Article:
As Good As It Gets

??????????????????Traveling with three kids for several months leaves little room for romance. For the first time, Donna and I got a chance to escape for an evening. We found a “Tex-Mex” take out place and got a bunch of knockoff tacos for the kids. They tuned the set to MTV and promised not to set the apartment on fire.

At sunset, Donna and I strolled into the warm, evening air looking for just the right place to spend our precious night. One restaurant got our attention right away. Through the shiny pane windows we viewed arched ceilings and brick walls turned golden by soft lighting. The ambiance was perfect. Evidently everyone in town thought the same thing because it was jam packed. We glanced at the price list – it was way out of our budget..

“What the heck Jeffery, how often do we get a date night in Florence?”

Outside the restaurant, Donna noticed a handful of tables on the sidewalk. One small table sat empty and isolated at the end. It sat beside a sewer vent and the aroma was notably pungent. We realized this was the reason nobody was sitting there.

Once inside, the aroma was much better – warm smells of braised beef and fresh herbs. A young hostess with a kind smile asked if we’d like the table outside. I shook my head while plugging my nose. She smiled and I got the impression she’d been trying to fill it all night. She assured our wait wouldn’t be long. It really didn’t matter because there was plenty of entertainment surrounding us. Couples sat by candlelight sipping wine. Waiters shot out from behind the kitchen doors revealing bountiful plates of seafood and vegetables.

Suddenly we heard a deep voice growling behind us. “I had reservations for nine o’clock.” A grey haired man wearing a polo shirt and khakis stood at the entrance. A woman his age stood beside him. Our hostess calmly asked him to wait for a moment. He deliberately raised his arm and gawked at his watch. He shook his head back and forth, displaying the usual tantrum gestures. The hostess maintained her kind smile.

“Nine o’clock means NINE O’CLOCK,”  he blurted out five minutes later. I was expecting to see more heads turning yet everybody ignored him.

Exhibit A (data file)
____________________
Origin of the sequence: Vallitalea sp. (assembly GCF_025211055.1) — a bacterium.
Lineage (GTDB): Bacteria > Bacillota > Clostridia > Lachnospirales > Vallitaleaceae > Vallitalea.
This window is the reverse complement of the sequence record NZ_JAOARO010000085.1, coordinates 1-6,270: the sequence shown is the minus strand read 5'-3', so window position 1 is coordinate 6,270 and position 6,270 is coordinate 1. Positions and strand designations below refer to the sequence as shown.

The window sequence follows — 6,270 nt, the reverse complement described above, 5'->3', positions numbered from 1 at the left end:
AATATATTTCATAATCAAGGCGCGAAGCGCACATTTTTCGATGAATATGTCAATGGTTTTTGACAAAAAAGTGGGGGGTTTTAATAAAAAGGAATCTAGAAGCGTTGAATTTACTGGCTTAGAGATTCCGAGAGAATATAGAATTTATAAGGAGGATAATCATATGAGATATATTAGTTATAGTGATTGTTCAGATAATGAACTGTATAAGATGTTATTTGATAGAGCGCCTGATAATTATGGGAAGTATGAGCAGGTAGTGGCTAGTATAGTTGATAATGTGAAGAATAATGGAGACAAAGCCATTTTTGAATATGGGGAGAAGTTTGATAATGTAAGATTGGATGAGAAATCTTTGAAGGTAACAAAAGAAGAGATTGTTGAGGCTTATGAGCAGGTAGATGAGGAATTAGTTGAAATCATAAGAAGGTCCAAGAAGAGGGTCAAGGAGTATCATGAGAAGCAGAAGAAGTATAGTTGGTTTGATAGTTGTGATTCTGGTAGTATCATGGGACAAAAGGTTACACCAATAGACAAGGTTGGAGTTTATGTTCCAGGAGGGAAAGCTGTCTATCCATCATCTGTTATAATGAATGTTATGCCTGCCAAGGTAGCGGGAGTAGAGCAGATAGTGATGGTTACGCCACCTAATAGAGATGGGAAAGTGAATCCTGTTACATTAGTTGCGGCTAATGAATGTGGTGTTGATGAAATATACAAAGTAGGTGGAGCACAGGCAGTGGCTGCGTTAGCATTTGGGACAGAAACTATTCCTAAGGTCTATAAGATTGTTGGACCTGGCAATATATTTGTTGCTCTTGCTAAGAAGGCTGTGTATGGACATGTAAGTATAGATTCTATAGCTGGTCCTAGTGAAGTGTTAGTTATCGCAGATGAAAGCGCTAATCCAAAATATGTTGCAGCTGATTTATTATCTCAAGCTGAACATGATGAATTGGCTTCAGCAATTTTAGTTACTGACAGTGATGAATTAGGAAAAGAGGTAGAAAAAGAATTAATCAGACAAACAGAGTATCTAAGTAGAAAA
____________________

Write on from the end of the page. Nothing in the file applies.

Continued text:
He made his way toward our part of the line and blurted out some more gibberish. Donna turned around and faced him directly. “They are getting your table ready, Sir.” He looked a little shocked by her words and I don’t think he was sure whose side she was on.

“Your table.” The hostess said moments later, pulling the couple from the line. The man’s face beamed with satisfaction. We watched the hostess lead them outside to the sewer vent table.

* * *

When she came back she lead us into the main dining room which bustled with satisfied diners. She sat us at a heavy Tuscan-style table with a handful of others which added to the festive atmosphere. We had enough space to ourselves to feel private. I ordered a bottle of Chianti Classico and we relaxed and just sat there taking in our surroundings. It had been months since we’d been alone like this. It felt like one of our first dates.

Our waitress delivered a plate of blanched zucchini drizzled with truffle oil and topped with toasted pine nuts and shavings of Parmigiano Reggianio. It was simple, yet the flavor was exceptional.

“It just doesn’t get any better than this,” I said, trying to speak with my mouth full.

The next plate was pumpkin ravioli stuffed with peaches. It was covered with gorgonzola cream sauce. My God, the balance between all these flavors was amazing. Saying that it tasted good would be a gross understatement. I’ve always thought that enjoying great food like this was spiritual experience – deeper than what simply triggers the taste buds.

Next came spaghetti with lobster sauce. Donna and I hardly spoke because the food commanded our full attention. I picked up my glass and raised it. “To Italia.”

The Column of Abundance in the Piazza della Repubblica in the MoOutside, the streets had really come to life. A little tipsy from the Chianti Classico, we strolled hand in hand. The sweetest music floated toward our ears. We followed the sound to a violin player who’d found the perfect acoustics in a courtyard surrounded by tall stone buildings dripping with Renaissance-era architecture. We joined the handful of people who’d also been drawn in. I gave Donna a kiss. The music was soothing, yet powerful. The moment consumed me. I knew this was something I could only experience once, and thank God I was experiencing it.

NEXT POST: Note to Reader from Jeff

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